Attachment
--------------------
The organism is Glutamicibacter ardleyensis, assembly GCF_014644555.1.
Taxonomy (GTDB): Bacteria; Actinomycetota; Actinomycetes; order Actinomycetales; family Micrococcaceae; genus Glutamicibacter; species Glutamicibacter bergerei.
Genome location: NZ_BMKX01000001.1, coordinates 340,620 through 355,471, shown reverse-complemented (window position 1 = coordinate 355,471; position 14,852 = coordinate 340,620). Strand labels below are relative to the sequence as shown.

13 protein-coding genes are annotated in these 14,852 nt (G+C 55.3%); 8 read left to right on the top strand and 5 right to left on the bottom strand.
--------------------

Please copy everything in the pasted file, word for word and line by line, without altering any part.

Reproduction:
The organism is Glutamicibacter ardleyensis, assembly GCF_014644555.1.
Taxonomy (GTDB): Bacteria; Actinomycetota; Actinomycetes; order Actinomycetales; family Micrococcaceae; genus Glutamicibacter; species Glutamicibacter bergerei.
Genome location: NZ_BMKX01000001.1, coordinates 340,620 through 355,471, shown reverse-complemented (window position 1 = coordinate 355,471; position 14,852 = coordinate 340,620). Strand labels below are relative to the sequence as shown.

13 protein-coding genes are annotated in these 14,852 nt (G+C 55.3%); 8 read left to right on the top strand and 5 right to left on the bottom strand.